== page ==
Skip to main content

How I use herbs - coriander (or cilantro)

Its winter and coriander (Coriandrum sativum) is coming up in my garden.  Outside of the sub-tropics, coriander is a spring/summer annual, but it quickly bolts in hot weather, so it grows better here in winter.  This herbs is known by its Spanish name, cilantro, in the US (and obviously in countries that speak Spanish).  Coriander is an ancient herb and spice, that is used in cuisines as varied as Indian, Chinese, Mexican, Egyptian and Mediterranean.


eight acres: growing and using coriander (cilantro)



How I grow coriander
You can get coriander as seedlings, but I usually plant it from seed.  When it goes to seed in my garden, I scatter the seeds and they come up the next year.  I also throw a few extra saved seeds around the garden in early in winter, to make sure I get plenty of coriander.  It does grow better here in the colder months, and quickly bolts to seed when the weather warms up or if the soil dries out.  The flowers are popular with bees and other pollinators, also resulting in plenty of seeds for next year's crop and for use as a spice.


eight acres: growing and using coriander (cilantro)
This is my garden at the moment!


How I use coriander
Both the leaves and seeds of coriander can be eaten (also the roots apparently, but I haven't tried them).

- the leaves are good for digestion, and add a fresh taste to spicy dishes, best added as a garnish.

- the seeds chewed whole are good for breath freshener, but are also added ground, as part of a spice mix to many different dishes.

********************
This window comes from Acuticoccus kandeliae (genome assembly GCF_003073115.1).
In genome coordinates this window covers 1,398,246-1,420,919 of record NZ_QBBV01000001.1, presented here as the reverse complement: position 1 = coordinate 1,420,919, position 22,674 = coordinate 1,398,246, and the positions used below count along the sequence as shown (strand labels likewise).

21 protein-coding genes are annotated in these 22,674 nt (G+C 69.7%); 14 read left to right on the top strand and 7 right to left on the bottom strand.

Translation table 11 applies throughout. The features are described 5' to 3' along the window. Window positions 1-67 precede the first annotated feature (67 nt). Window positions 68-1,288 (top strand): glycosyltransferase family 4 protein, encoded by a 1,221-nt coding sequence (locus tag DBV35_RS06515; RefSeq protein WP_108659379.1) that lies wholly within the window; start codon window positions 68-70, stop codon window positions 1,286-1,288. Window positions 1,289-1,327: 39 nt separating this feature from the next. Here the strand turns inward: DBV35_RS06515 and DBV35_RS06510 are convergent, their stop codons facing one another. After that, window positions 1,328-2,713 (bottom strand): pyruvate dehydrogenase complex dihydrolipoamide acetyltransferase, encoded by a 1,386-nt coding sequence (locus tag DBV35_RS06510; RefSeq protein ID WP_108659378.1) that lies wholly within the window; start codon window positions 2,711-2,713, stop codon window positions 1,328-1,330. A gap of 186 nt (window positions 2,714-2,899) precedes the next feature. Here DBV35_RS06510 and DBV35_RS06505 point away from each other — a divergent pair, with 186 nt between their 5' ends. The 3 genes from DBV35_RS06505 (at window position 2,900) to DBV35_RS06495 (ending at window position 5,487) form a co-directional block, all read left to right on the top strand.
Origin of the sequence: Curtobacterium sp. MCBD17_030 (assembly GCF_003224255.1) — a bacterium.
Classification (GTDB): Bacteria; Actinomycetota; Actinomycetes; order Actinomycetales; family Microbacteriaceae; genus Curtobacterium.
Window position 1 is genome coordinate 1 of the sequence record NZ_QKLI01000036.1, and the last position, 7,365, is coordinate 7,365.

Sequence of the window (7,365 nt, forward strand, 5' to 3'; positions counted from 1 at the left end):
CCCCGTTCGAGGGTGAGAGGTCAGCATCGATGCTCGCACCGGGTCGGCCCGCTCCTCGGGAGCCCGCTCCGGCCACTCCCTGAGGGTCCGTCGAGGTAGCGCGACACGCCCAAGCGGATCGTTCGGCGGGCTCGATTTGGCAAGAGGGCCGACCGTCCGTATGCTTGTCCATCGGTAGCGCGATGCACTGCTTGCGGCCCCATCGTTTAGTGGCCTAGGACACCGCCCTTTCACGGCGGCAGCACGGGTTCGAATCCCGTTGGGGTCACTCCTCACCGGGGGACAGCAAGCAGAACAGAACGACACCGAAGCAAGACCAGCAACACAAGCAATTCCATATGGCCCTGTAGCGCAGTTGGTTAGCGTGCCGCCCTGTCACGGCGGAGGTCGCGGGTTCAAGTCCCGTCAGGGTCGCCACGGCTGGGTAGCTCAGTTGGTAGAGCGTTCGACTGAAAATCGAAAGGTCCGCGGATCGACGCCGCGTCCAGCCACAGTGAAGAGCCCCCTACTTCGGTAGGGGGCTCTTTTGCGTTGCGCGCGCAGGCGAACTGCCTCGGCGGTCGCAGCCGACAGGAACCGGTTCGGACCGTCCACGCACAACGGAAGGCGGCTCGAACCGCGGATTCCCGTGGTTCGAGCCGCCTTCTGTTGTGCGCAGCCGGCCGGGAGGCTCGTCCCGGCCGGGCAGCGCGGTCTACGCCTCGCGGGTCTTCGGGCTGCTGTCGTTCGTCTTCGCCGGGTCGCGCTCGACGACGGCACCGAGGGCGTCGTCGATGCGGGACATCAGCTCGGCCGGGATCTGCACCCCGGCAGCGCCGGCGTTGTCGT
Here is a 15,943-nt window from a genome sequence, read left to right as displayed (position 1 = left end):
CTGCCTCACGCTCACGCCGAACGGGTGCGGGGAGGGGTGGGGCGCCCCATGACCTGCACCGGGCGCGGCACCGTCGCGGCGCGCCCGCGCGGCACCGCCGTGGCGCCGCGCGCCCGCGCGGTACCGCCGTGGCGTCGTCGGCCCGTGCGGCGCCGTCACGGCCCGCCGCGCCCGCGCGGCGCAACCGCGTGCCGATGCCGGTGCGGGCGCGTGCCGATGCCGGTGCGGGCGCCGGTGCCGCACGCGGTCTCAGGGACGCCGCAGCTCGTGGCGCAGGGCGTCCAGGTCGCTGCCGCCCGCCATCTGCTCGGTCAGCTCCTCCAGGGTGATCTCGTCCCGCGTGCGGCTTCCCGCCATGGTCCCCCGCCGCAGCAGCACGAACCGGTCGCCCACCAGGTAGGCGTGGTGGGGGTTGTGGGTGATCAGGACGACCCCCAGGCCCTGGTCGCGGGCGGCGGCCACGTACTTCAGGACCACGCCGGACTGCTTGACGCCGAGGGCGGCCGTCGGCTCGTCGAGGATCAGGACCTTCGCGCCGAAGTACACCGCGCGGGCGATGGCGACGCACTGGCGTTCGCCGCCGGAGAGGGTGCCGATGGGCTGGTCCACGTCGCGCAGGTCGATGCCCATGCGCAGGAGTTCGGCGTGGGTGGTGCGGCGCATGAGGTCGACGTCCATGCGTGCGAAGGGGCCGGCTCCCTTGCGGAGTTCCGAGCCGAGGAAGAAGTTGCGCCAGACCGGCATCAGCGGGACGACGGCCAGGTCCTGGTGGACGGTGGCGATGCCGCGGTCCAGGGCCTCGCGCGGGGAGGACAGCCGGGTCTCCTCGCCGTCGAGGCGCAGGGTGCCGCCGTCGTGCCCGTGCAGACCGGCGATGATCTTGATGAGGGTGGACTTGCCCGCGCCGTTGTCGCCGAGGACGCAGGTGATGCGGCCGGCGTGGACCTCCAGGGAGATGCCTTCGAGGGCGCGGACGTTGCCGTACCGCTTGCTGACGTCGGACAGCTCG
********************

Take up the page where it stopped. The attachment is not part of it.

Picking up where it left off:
In particular, I use ground coriander seed in my spicy Mexican mince recipe.

As I only have coriander for a short period when its cool enough to grow here, I always look forward to it and treasure it while its fresh.  I haven't found a good way to preserve the leaves so far.

eight acres: growing and using coriander (cilantro)
My facourite use of coriander is in guacamole! 

Do you grow coriander?  How do you use it?  Do you call it cilantro?


How I use herbs - Mint, Peppermint and Spearmint

How I use herbs - Aloe Vera

How I use herbs - Basil

How I use herbs - Ginger, galangal and turmeric

How I use herbs - Marigold, calendula and winter taragon

How I use herbs - Soapwort

How I use herbs - Comfrey

How I use herbs - Nasturtium

How I use herbs - Parsley

How I use herbs - Borage

How I use herbs - Herb Robert

How I use herbs - Purslane

How I use herbs - Chickweed

How I use herbs - Neem oil

How I use herbs - Rue, tansy and wormwood

How I use herbs - Brahmi

How I use herbs - Yarrow

How I use herbs - Arrowroot

How I use herbs - Lucerne (afalfa)

How I use herbs - Lavender

How I use herbs - Rosemary and Thyme

How I use herbs - Oregano or Marjoram

How I use herbs - Sweet Violet

How I use herbs - Gotu Kola

How I use herbs - Lemongrass

Comments

  1. Our coriander just comes up every year but it isn't popular with my husband unfortunately. I think it is a bit of an acquired taste though :-)

    ReplyDelete
  2. I love corriander chopped and mixed through rice or added to nann breads or just sprinkled on curries, I have a problem with it bolting and have just ordered some seeds of a slow to bolt coriander

    ReplyDelete
  3. I use it a lot in cooking of curries. This year I've grown a variety called confetti with really fine leaves, great for a garnish and great flavour from it.
    I'm also growing Quil quina and papalo as a substitute for it as I hate how quickly it bolts!